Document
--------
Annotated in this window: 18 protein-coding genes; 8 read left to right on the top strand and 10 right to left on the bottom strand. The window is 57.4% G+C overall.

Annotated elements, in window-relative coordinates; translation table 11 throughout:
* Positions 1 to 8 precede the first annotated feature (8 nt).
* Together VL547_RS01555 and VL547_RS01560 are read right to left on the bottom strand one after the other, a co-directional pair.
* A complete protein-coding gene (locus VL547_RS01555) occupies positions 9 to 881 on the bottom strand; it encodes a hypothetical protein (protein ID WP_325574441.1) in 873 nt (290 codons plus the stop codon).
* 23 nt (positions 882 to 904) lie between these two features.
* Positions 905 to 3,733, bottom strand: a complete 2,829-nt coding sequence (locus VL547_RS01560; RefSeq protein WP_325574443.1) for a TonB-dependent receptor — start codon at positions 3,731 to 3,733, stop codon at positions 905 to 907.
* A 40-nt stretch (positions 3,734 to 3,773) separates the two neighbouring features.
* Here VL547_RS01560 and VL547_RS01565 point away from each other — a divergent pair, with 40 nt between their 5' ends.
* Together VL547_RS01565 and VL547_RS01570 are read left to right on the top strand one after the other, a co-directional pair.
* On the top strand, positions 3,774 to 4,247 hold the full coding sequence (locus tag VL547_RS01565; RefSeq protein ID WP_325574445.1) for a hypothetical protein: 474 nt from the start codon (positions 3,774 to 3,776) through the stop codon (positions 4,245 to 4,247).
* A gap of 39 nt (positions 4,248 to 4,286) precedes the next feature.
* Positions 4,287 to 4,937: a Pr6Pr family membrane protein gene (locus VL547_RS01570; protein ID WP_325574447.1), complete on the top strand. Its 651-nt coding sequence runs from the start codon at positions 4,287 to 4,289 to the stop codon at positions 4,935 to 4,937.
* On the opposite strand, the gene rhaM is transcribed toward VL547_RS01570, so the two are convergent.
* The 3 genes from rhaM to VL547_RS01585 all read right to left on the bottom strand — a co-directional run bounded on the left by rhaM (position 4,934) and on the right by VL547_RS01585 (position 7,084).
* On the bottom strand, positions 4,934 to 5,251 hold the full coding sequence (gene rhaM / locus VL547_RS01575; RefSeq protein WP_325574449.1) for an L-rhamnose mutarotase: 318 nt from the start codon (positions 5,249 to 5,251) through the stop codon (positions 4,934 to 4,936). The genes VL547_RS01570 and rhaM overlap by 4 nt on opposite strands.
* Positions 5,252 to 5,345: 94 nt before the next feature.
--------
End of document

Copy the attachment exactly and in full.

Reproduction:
Annotated in this window: 18 protein-coding genes; 8 read left to right on the top strand and 10 right to left on the bottom strand. The window is 57.4% G+C overall.

Annotated elements, in window-relative coordinates; translation table 11 throughout:
* Positions 1 to 8 precede the first annotated feature (8 nt).
* Together VL547_RS01555 and VL547_RS01560 are read right to left on the bottom strand one after the other, a co-directional pair.
* A complete protein-coding gene (locus VL547_RS01555) occupies positions 9 to 881 on the bottom strand; it encodes a hypothetical protein (protein ID WP_325574441.1) in 873 nt (290 codons plus the stop codon).
* 23 nt (positions 882 to 904) lie between these two features.
* Positions 905 to 3,733, bottom strand: a complete 2,829-nt coding sequence (locus VL547_RS01560; RefSeq protein WP_325574443.1) for a TonB-dependent receptor — start codon at positions 3,731 to 3,733, stop codon at positions 905 to 907.
* A 40-nt stretch (positions 3,734 to 3,773) separates the two neighbouring features.
* Here VL547_RS01560 and VL547_RS01565 point away from each other — a divergent pair, with 40 nt between their 5' ends.
* Together VL547_RS01565 and VL547_RS01570 are read left to right on the top strand one after the other, a co-directional pair.
* On the top strand, positions 3,774 to 4,247 hold the full coding sequence (locus tag VL547_RS01565; RefSeq protein ID WP_325574445.1) for a hypothetical protein: 474 nt from the start codon (positions 3,774 to 3,776) through the stop codon (positions 4,245 to 4,247).
* A gap of 39 nt (positions 4,248 to 4,286) precedes the next feature.
* Positions 4,287 to 4,937: a Pr6Pr family membrane protein gene (locus VL547_RS01570; protein ID WP_325574447.1), complete on the top strand. Its 651-nt coding sequence runs from the start codon at positions 4,287 to 4,289 to the stop codon at positions 4,935 to 4,937.
* On the opposite strand, the gene rhaM is transcribed toward VL547_RS01570, so the two are convergent.
* The 3 genes from rhaM to VL547_RS01585 all read right to left on the bottom strand — a co-directional run bounded on the left by rhaM (position 4,934) and on the right by VL547_RS01585 (position 7,084).
* On the bottom strand, positions 4,934 to 5,251 hold the full coding sequence (gene rhaM / locus VL547_RS01575; RefSeq protein WP_325574449.1) for an L-rhamnose mutarotase: 318 nt from the start codon (positions 5,249 to 5,251) through the stop codon (positions 4,934 to 4,936). The genes VL547_RS01570 and rhaM overlap by 4 nt on opposite strands.
* Positions 5,252 to 5,345: 94 nt before the next feature.